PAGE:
pull  

  • Pronunciation Video of pull

  • Pronunciation of pull: P UH1 L (pʊl)

  • Number of syllables of pull: 1

  • Definition of pull

    • (n): the act of pulling; applying force to move something toward or with you; "the pull up the hill had him breathing harder"; "his strenuous pulling strained his back"  
    • (n): a sustained effort; "it was a long pull but we made it"  
    • (n): a slow inhalation (as of tobacco smoke); "he took a puff on his pipe"; "he took a drag on his cigarette and expelled the smoke slowly"  
    • (n): a device used for pulling something; "he grabbed the pull and opened the drawer"  
    • (n): special advantage or influence; "the chairman''s nephew has a lot of pull"  
    • (n): the force used in pulling; "the pull of the moon"; "the pull of the current"  
    • (n): a sharp strain on muscles or ligaments; "the wrench to his knee occurred as he fell"; "he was sidelined with a hamstring pull"  
    • (v): strain abnormally; "I pulled a muscle in my leg when I jumped up"; "The athlete pulled a tendon in the competition"  
    • (v): take away; "pull the old soup cans from the supermarket shelf"  
    • (v): take sides with; align oneself with; show strong sympathy for; "We all rooted for the home team"; "I''m pulling for the underdog"; "Are you siding with the defender of the title?"  
    • (v): draw or pull out, usually with some force or effort; also used in an abstract sense; "pull weeds"; "extract a bad tooth"; "take out a splinter"; "extract information from the telegram"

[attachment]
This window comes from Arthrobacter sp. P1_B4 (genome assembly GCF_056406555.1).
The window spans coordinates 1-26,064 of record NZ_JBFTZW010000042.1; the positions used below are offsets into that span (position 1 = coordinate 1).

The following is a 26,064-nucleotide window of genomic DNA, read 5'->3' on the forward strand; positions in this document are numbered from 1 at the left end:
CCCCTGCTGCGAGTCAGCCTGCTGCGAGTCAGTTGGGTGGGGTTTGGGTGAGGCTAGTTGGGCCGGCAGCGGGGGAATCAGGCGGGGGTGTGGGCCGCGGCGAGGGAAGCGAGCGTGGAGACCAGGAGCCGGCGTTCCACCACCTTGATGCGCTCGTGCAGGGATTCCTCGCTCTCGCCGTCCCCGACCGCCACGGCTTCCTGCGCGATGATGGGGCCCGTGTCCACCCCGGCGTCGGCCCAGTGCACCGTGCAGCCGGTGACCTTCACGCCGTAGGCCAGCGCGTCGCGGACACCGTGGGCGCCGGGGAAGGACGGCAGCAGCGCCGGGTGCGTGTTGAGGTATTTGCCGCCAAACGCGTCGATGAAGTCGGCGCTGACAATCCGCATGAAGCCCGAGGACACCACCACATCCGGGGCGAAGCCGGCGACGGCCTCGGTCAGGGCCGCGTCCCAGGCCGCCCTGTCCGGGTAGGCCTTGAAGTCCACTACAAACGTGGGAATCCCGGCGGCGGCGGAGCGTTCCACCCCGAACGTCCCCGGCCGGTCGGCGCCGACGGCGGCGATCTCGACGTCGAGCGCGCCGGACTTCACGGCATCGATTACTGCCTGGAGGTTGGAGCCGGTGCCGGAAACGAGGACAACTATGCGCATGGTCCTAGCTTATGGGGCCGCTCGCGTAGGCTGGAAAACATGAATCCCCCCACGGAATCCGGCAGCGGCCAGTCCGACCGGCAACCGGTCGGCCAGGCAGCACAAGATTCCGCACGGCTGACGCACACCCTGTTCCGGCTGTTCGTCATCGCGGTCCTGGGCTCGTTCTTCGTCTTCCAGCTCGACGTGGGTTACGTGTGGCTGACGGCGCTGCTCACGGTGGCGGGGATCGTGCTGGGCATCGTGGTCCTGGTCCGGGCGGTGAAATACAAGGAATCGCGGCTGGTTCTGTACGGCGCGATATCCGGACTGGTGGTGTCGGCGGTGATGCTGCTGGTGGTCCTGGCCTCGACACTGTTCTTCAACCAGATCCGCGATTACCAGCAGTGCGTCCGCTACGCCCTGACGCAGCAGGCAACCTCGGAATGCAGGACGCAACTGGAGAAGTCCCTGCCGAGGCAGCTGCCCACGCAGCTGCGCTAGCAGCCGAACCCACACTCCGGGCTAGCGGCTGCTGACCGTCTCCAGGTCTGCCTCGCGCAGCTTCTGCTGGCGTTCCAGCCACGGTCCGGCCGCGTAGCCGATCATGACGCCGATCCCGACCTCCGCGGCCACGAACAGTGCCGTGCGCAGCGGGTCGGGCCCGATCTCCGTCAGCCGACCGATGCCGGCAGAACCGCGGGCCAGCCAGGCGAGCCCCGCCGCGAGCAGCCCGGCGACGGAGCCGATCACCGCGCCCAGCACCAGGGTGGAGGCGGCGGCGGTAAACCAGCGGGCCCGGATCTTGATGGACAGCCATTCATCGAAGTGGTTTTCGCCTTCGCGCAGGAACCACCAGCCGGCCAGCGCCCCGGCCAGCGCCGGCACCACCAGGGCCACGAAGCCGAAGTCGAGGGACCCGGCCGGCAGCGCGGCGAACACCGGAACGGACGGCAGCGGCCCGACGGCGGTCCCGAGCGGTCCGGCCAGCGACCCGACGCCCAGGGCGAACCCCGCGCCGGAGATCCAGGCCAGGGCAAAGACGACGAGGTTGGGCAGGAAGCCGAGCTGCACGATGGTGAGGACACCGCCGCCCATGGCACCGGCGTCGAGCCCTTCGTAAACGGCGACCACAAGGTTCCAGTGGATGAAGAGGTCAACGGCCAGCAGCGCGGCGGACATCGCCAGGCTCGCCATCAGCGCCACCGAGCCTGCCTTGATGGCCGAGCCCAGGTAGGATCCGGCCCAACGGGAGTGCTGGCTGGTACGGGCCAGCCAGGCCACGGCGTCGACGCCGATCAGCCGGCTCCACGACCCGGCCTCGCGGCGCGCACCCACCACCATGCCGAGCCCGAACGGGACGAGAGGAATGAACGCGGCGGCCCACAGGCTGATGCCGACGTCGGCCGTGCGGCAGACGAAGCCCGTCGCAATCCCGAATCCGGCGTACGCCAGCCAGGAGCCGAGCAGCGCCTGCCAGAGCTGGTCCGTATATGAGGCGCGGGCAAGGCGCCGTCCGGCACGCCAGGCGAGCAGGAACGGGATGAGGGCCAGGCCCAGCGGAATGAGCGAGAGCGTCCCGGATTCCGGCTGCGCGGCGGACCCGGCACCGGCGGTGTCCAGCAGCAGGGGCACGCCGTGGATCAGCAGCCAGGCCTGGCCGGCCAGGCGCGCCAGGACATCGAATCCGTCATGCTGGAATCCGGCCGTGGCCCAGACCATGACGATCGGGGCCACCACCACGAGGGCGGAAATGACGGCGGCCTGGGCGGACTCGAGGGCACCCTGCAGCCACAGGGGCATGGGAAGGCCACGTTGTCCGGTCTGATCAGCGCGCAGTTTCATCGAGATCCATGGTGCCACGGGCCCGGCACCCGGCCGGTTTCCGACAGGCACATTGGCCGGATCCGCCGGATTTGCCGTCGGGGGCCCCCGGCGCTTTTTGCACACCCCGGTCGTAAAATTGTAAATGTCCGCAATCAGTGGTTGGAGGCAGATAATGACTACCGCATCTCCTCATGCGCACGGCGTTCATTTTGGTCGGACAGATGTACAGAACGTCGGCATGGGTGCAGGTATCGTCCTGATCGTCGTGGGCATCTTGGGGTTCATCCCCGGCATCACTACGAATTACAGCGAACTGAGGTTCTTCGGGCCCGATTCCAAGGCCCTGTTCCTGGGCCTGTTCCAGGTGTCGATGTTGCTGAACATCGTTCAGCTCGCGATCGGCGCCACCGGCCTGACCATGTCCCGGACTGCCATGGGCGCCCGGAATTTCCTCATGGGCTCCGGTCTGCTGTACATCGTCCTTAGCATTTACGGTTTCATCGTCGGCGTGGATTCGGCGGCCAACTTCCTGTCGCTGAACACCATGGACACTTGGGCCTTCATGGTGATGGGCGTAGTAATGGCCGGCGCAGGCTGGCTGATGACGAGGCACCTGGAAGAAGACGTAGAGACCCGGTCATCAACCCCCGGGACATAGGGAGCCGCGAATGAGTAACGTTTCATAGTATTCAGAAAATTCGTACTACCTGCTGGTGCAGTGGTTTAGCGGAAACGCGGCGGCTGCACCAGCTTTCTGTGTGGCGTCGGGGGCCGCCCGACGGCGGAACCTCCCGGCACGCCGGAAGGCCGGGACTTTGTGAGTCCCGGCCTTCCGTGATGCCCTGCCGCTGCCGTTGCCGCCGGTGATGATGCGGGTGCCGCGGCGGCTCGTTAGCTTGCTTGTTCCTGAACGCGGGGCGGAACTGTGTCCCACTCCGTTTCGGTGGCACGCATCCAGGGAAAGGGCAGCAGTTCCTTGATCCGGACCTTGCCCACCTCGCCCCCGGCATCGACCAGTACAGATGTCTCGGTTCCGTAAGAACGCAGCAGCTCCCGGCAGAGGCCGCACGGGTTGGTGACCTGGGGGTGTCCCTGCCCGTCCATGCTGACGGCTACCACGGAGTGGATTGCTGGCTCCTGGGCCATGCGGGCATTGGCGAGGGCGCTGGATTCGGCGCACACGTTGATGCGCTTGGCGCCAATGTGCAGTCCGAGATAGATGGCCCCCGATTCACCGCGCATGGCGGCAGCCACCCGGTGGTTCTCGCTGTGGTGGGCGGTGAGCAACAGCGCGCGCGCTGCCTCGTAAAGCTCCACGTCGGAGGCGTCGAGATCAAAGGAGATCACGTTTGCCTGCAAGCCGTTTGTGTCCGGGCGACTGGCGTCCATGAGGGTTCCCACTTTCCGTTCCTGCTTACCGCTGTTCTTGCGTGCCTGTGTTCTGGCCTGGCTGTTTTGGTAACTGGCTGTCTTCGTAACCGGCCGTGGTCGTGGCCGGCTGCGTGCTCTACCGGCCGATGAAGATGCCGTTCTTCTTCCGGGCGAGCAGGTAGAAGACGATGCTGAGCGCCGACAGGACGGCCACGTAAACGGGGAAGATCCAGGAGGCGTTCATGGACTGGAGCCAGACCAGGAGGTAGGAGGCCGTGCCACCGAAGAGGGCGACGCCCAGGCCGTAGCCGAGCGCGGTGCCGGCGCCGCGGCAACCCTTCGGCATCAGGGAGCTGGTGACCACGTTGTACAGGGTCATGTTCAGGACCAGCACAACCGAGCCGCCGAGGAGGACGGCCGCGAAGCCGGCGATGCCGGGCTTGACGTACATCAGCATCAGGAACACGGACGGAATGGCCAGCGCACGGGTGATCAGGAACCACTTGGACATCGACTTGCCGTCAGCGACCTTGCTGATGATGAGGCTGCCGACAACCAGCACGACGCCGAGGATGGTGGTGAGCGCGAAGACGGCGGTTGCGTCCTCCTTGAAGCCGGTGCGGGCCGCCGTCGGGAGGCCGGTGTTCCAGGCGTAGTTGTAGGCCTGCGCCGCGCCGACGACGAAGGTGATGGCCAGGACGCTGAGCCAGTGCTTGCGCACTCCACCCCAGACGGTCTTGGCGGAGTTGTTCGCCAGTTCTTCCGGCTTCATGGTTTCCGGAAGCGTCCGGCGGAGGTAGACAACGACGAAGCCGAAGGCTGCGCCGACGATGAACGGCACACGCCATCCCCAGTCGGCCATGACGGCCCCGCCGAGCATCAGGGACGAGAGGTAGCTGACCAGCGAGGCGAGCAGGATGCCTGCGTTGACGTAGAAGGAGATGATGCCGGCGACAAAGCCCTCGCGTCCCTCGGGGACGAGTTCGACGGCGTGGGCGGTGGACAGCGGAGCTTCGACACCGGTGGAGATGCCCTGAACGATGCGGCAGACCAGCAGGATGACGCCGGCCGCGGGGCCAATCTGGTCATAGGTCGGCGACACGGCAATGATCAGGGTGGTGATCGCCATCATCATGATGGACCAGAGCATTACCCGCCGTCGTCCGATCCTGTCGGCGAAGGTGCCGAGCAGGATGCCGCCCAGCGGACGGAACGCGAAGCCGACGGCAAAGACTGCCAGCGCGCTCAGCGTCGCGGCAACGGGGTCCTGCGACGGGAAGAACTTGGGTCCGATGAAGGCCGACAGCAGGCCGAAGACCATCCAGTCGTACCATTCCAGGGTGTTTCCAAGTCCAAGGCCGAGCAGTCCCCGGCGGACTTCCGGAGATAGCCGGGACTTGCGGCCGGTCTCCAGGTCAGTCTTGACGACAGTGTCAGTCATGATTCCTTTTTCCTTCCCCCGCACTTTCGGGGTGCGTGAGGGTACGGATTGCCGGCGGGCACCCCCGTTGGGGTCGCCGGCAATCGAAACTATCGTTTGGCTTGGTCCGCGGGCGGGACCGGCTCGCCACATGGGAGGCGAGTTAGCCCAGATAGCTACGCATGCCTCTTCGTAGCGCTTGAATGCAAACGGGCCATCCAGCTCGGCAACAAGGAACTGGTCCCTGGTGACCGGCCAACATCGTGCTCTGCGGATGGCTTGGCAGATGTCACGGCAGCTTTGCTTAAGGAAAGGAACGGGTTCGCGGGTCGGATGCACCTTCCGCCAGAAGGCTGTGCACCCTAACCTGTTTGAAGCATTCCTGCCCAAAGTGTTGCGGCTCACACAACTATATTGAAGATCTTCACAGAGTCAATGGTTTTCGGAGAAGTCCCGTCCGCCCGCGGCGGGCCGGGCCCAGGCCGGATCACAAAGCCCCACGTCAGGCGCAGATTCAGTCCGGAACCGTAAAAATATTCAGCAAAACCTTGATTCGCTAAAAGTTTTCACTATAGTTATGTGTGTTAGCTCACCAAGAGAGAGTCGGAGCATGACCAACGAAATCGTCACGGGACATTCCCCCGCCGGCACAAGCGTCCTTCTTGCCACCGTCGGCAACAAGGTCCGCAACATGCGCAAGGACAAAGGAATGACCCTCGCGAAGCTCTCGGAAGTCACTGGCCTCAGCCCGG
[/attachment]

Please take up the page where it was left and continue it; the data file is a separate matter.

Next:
• (v): strip of feathers; "pull a chicken"; "pluck the capon"  
    • (v): hit in the direction that the player is facing when carrying through the swing; "pull the ball"  
    • (v): cause to move along the ground by pulling; "draw a wagon"; "pull a sled"  
    • (v): direct toward itself or oneself by means of some psychological power or physical attributes; "Her good looks attract the stares of many men"; "The ad pulled in many potential customers"; "This pianist pulls huge crowds"; "The store owner was happy that th  
    • (v): tear or be torn violently; "The curtain ripped from top to bottom"; "pull the cooked chicken into strips"  
    • (v): apply force so as to cause motion towards the source of the motion; "Pull the rope"; "Pull the handle towards you"; "pull the string gently"; "pull the trigger of the gun"; "pull your kneees towards your chin"  
    • (v): rein in to keep from winning a race; "pull a horse"  
    • (v): operate when rowing a boat; "pull the oars"  
    • (v): bring, take, or pull out of a container or from under a cover; "draw a weapon"; "pull out a gun"; "The mugger pulled a knife on his victim"  
    • (v): steer into a certain direction; "pull one''s horse to a stand"; "Pull the car over"  
    • (v): move into a certain direction; "the car pulls to the right"  
    • (v): cause to move in a certain direction by exerting a force upon, either physically or in an abstract sense; "A declining dollar pulled down the export figures for the last quarter"  
    • (v): perform an act, usually with a negative connotation; "perpetrate a crime"; "pull a bank robbery"  
  • Examples of pull

    • Schools pull plug on swimming lessons.  
    • Gwen Gale was the one to pull the trigger.  
    • The pectoral muscles help pull the foreleg forward.  
    • The centrifugal force will pull the string taut.  
    • I couldn't pull it out because of adhesion.  
    • The farther away the Moon, the weaker its pull.  
    • Cohesion, transpirational pull, capillarity, root pressure.  
    • Pull the joystick to maneuver the shuttle.  
    • Dogs could pull the sleds over the ice.  
    • Enter the answer into the lock and pull the handle.  

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